Revised figures from independent forecasting company Airfinity Ltd. added 11,000 deaths a day to its December 29 estimate, a jump that shows the staggering pace of the outbreak and the lack of clear information on how it is spreading in the world’s most populous country. The update is based on data from regional Chinese provinces combined with rates seen in other Covid Zero countries after lifting restrictions for the first time, the London-based research firm said.
China will likely experience “a longer and more severe Covid wave”, rather than repeated peaks and valleys, as the traditional festival marked by millions of people returning home to reunite with their families fuels high levels of virus transmission, according to the predictive health analysis undertaken following the pandemic.
“Our forecast estimates a significant burden on China’s healthcare system for the next fortnight,” said Matt Linley, chief analytics officer at Airfinity. “It is likely that many treatable patients could die due to overcrowded hospitals and lack of care.”
Tuesday’s update takes into account reports suggesting that infections have already peaked in some provinces, including Henan, Gansu, Qinghai and Yunnan, he said. Analytical indicators suggest that the virus has spread faster than expected in rural areas, in part due to people traveling for the Chinese New Year celebrations.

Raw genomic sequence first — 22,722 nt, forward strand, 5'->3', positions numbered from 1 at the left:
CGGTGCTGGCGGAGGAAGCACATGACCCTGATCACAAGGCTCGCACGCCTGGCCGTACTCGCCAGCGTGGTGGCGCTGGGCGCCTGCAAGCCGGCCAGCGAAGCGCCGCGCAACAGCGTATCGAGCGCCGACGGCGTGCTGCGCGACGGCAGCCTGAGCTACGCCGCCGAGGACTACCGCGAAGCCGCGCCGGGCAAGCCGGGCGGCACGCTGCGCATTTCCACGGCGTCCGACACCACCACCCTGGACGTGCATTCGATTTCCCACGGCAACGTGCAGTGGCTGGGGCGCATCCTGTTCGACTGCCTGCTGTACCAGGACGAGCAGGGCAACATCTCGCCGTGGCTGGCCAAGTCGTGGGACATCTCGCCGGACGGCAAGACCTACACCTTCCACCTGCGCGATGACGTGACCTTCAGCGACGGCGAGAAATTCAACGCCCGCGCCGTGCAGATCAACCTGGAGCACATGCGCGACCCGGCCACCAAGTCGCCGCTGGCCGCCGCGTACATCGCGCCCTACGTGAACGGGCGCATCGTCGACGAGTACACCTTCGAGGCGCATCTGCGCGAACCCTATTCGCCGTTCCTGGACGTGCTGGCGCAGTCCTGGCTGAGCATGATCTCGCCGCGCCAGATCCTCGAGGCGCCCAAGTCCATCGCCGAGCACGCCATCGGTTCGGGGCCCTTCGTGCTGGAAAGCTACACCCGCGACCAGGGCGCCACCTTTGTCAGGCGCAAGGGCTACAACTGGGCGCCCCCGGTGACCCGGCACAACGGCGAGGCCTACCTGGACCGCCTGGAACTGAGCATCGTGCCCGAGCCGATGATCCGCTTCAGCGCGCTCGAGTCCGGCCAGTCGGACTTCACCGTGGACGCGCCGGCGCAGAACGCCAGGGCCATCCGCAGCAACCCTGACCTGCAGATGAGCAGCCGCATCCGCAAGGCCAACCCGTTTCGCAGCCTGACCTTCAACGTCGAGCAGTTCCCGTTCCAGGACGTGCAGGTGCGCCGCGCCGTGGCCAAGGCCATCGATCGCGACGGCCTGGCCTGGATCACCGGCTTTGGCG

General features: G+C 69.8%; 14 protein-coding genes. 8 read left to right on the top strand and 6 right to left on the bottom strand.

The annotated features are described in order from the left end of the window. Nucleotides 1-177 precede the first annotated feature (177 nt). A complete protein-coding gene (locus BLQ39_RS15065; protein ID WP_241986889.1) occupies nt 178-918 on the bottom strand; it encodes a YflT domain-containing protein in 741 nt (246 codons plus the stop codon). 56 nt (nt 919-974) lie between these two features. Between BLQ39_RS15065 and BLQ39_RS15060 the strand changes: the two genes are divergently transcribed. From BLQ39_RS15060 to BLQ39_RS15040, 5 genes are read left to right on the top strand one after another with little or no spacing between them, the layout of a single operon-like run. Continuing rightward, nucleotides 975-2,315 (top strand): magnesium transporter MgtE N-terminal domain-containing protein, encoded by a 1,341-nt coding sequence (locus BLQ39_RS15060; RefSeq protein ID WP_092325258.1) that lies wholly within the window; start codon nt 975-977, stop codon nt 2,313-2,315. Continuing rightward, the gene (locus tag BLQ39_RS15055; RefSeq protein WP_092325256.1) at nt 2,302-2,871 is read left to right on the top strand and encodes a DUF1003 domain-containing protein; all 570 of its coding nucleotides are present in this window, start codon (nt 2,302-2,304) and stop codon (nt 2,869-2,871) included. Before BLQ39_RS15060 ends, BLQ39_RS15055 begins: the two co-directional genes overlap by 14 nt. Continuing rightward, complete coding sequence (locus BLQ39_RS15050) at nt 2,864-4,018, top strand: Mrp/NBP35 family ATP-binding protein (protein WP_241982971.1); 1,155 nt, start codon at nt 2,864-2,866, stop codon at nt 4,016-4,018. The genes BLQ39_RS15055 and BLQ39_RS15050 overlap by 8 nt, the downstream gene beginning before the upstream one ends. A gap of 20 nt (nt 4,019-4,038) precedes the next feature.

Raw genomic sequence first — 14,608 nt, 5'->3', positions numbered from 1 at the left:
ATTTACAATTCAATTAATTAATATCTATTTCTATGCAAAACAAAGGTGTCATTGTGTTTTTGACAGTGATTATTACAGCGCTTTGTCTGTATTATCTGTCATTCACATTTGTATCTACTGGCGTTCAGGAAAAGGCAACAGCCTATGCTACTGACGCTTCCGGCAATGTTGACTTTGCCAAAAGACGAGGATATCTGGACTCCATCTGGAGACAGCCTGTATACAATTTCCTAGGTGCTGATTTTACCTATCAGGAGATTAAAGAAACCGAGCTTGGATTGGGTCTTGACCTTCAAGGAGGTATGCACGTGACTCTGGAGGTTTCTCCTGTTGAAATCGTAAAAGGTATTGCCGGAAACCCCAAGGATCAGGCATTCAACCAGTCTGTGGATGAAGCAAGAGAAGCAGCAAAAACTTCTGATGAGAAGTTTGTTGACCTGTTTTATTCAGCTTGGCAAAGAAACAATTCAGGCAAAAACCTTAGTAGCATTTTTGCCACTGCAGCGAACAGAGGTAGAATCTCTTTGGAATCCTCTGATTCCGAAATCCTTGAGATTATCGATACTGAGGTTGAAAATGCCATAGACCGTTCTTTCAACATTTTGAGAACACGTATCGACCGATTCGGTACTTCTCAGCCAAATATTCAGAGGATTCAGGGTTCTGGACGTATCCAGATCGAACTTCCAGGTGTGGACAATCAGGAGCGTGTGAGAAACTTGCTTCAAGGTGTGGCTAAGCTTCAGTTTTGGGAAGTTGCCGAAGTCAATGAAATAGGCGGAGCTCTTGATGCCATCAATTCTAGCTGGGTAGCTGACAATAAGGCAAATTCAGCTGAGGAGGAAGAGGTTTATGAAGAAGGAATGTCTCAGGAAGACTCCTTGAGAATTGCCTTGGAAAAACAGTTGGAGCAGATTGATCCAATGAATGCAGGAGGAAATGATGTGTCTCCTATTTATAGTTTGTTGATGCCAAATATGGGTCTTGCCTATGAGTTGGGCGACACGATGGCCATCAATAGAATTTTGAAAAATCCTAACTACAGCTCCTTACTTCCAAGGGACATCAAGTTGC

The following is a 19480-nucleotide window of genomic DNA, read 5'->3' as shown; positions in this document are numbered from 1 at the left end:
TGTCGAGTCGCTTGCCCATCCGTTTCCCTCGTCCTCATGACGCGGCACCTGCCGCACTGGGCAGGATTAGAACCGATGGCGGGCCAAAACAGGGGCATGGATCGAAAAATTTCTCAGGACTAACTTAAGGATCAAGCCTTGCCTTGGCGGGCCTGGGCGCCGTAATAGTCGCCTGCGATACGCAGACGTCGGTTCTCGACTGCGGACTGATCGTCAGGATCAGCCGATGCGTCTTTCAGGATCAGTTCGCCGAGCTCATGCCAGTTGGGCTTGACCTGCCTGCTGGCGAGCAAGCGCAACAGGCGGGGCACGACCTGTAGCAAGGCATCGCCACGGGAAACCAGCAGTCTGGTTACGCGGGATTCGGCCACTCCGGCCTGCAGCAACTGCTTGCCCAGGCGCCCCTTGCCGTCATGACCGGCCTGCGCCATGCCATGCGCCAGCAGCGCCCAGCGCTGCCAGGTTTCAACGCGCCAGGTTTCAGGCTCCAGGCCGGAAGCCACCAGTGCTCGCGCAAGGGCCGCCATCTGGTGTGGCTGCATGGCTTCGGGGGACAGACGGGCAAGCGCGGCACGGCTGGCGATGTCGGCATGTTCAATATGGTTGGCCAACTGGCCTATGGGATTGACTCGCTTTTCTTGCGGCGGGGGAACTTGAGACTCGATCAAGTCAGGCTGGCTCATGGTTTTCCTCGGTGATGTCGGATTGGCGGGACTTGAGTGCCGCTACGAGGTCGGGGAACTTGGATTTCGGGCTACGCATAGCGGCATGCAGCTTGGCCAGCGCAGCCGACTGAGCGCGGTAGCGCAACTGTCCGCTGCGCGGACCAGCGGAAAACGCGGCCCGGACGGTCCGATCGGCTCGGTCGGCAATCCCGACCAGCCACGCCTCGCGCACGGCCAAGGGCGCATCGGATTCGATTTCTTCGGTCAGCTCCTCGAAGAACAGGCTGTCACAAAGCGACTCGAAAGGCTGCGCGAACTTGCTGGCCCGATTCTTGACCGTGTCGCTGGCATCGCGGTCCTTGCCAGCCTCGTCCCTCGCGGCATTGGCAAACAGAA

Airfinity believes that Covid deaths in China stand at 608,000 since December. Officially, China has reported nearly 60,000 Covid-related deaths among hospitalized patients in the first five weeks of the current outbreak.
Chinese can travel freely for the Lunar New Year, the country’s most important holiday, for the first time since the start of the Covid-19 pandemic. The annual family reunion ritual involving billions of trips has been cut sharply in the past three years as the government urges people to ‘celebrate where you are’ to avoid spreading the virus.
Authorities estimate the number of trips during the holiday period will reach 2.1 billion this year, double last year but still just 70% of the level seen in 2019.